Breastfeeding With Flat or Inverted Nipples...Is It Possible? - Baby Chick

Breastfeeding With Flat or Inverted Nipples…Is It Possible?

Women with inverted or flat nipples may worry that it's not possible to breastfeed their new baby. But it is! Here's what you need to know.

Published August 26, 2021

by Meg Nagle


Breasts and nipples come in all shapes and sizes. It’s not uncommon for us to worry during pregnancy if we think something is a bit “funky” about our nipples, breasts, or areolas that might affect feeding. I am here to reassure you that breastfeeding with inverted or flat nipples is possible!

The size of your breasts does not indicate whether or not you can make enough milk. It is also true that the shape and size of your nipples are not an indicator of whether or not your baby will be able to latch. For many babies, they’ll be able to latch on to just about any nipple regardless if they are inverted or not. However, if your baby appears to be struggling a bit because of your nipple, there are some tricks that you can try to help your baby latch on.

Breastfeeding With Flat or Inverted Nipples

You can tell that you have an inverted nipple by doing a “pinch” test. You just gently press your areola (the area around your nipple) to see if it becomes erect. If it doesn’t, then you have a “flat” nipple. If it retracts (goes back) into the areola or makes a concave shape then, it’s inverted. But if your nipple actually does poke out during the pinch test, then it’s not actually inverted.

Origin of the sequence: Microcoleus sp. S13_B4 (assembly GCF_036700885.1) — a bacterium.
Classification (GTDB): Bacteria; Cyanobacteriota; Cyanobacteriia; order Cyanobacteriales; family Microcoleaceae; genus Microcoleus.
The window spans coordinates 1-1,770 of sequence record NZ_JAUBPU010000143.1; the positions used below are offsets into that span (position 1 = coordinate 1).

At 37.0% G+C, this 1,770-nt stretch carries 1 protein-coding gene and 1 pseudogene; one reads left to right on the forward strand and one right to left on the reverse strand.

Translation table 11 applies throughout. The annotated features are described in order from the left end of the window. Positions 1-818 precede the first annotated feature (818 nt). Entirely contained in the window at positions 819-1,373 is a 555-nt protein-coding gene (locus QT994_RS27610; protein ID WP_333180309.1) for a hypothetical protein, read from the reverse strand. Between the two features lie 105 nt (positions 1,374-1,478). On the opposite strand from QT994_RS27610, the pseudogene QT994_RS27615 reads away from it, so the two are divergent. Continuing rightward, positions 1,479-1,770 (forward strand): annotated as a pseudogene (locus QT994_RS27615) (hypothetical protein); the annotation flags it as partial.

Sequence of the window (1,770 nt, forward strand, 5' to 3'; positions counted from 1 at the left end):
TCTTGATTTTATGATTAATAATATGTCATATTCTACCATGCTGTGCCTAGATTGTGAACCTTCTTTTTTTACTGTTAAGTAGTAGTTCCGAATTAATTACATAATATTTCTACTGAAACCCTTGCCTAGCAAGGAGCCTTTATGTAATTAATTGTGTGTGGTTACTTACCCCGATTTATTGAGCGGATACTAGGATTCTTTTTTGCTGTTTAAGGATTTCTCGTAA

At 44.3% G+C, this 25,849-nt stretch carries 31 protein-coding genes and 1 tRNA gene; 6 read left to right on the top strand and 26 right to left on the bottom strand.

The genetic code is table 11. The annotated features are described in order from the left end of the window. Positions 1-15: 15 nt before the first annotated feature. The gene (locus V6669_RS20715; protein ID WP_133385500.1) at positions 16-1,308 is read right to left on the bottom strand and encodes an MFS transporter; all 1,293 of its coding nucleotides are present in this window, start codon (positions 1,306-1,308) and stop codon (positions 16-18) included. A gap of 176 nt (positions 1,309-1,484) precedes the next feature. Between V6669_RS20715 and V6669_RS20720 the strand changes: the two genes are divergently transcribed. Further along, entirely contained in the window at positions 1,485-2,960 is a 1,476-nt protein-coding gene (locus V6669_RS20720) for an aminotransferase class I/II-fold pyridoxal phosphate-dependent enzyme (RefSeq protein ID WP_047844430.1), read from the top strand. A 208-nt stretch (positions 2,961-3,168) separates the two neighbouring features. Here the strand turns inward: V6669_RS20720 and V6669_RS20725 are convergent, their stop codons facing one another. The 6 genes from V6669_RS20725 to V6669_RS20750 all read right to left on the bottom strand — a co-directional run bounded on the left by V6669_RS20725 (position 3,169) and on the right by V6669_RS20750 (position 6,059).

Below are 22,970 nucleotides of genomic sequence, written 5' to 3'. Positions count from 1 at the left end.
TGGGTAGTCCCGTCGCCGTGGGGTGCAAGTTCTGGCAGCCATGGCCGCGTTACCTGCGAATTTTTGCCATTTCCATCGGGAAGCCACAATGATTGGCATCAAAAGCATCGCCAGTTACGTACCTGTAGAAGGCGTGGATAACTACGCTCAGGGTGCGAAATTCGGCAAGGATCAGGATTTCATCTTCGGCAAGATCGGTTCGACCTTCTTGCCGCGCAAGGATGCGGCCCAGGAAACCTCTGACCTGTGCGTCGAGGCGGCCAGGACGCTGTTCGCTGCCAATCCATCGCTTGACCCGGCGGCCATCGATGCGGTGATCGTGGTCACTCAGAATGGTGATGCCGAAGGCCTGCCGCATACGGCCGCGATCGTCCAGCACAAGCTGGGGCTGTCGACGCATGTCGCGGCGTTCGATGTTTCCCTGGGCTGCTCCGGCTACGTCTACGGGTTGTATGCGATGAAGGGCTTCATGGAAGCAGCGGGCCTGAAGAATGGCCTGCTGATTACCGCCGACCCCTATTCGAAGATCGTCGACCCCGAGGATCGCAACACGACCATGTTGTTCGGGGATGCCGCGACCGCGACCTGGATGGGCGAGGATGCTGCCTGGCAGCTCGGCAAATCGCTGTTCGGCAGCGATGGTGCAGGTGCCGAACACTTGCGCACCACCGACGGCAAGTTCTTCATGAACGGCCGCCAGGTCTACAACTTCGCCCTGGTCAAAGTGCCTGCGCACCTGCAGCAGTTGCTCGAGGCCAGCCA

Types of inverted nipples:

Firstly, let’s cover the different types of inverted or “flat” nipples.


A dimpled nipple is when your nipple is partially protruding. So it’s not completely flat or inverted, but it’s also not fully out. And when you pull it out, it does not stay out.


This is when one breast has an inverted or flat nipple.


This is where it gets a little more complex in the description. You can have a “slight” inverted nipple, a “moderate” inverted nipple, or “severe” inversion.  Unless your baby has issues with their suck or is premature and very sleepy or weak, most babies will have no trouble latching onto a slightly inverted nipple. If your nipple is moderately or severely inverted, then your baby might have trouble latching on.

Can I prepare my nipples for breastfeeding?

So what to do if you’re pregnant and know you have an inverted or flat nipple? Basically nothing. There is an argument among health care professionals about whether or not “preparing” inverted nipples (trying to get them to stick out) is actually needed or beneficial. Hormones help make the mother’s nipples stick out naturally during pregnancy anyway. There is no good evidence available to support the concept that women need to prepare their nipples in any way. However, it’s always good to be prepared if your baby has some trouble, so you’re ready for any challenges!

How can I help my baby latch onto my nipples?

It’s always good to be over-prepared rather than under-prepared. Here are some things you can do when your baby arrives to help if they are having trouble. No matter what you try, it’s ideal to seek help from an IBCLC, especially if you are using a nipple shield or breast shell.

  • Make sure you are getting the deepest latch possible. Research shows that the “laid-back” breastfeeding position or baby-led self-attachment often leads to the best latch (Colson 2012). Get into a semi-reclined position on the couch or your bed and put your baby on your chest with their mouth near your nipple.